Hopefully, the residual effect of the budget wars will quickly recede, but suspicions seem to be growing with some members suspecting others with using the process to position themselves for higher office and with some convinced that other members are mired in the past.

Deepest Cut Of All

It would make for a challenging group therapy session, but despite the conflict of the hearings, a vast majority of the Council members profess a desire to mend fences and repair relationships. It can’t happen too soon, because with the economic realities and the regressive tax structure defining city government’s options, budget hearings will otherwise become more and more rancorous as this yearly drama plays out.

If the public questions the wisdom of the three per cent raise, they are absolutely bewildered by the reluctance of local government to reduce their workforce. We’ve seen juries return death sentence verdicts easier than local legislators faced with the idea of paring back the “personnel complement.”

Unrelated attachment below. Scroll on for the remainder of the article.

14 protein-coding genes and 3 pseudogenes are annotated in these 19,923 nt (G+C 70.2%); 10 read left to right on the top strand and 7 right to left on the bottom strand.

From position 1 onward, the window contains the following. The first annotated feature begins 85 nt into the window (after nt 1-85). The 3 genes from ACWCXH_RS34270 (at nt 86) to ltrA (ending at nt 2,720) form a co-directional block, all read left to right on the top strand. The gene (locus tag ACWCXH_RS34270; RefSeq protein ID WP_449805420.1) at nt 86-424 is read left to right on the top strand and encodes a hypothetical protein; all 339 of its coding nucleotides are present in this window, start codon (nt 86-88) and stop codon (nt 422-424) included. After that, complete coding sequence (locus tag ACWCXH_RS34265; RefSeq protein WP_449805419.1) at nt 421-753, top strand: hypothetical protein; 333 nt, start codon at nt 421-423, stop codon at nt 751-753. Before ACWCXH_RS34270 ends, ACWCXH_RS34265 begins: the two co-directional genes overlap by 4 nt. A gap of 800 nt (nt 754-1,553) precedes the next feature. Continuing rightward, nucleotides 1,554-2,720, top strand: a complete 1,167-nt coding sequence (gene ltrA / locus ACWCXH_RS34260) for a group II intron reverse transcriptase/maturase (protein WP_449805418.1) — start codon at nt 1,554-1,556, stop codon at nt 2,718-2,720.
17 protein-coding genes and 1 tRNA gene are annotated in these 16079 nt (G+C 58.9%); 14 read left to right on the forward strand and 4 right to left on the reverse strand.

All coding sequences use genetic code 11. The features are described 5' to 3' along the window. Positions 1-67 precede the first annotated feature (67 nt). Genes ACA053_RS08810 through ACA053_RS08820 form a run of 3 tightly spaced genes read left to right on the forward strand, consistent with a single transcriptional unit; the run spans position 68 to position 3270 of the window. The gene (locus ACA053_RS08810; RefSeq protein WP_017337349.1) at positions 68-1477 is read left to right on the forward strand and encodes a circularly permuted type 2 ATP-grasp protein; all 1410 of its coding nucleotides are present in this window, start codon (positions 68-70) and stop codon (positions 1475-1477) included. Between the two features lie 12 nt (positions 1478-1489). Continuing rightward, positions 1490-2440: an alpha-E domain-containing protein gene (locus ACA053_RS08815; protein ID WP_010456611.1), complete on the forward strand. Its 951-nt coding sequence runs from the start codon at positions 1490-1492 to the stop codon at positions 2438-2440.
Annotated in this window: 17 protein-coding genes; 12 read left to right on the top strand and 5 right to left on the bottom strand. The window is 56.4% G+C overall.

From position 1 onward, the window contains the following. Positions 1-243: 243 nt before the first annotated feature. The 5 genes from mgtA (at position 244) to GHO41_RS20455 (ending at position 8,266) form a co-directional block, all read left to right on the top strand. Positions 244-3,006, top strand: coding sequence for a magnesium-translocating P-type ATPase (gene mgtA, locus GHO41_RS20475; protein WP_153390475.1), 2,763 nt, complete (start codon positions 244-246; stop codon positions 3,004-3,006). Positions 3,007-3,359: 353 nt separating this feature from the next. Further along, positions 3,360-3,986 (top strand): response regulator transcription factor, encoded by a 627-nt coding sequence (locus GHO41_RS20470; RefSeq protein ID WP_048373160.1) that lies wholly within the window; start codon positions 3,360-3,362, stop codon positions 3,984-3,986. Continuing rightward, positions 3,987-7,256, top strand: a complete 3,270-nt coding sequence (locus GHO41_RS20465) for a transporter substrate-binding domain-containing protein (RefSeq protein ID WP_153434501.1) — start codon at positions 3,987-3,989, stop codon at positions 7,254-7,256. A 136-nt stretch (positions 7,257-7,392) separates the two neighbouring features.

It’s manifested in the attitude by some Council members and county commissioners that workers should be protected at all costs. There’s almost the sense that employees have a right to be employed and that the financial implications on the public are almost irrelevant.

The Promised Land

There’s normally a racial divide that opens on this question that has more to do with history than finances. For decades, government has been the promised land for the African-American middle class.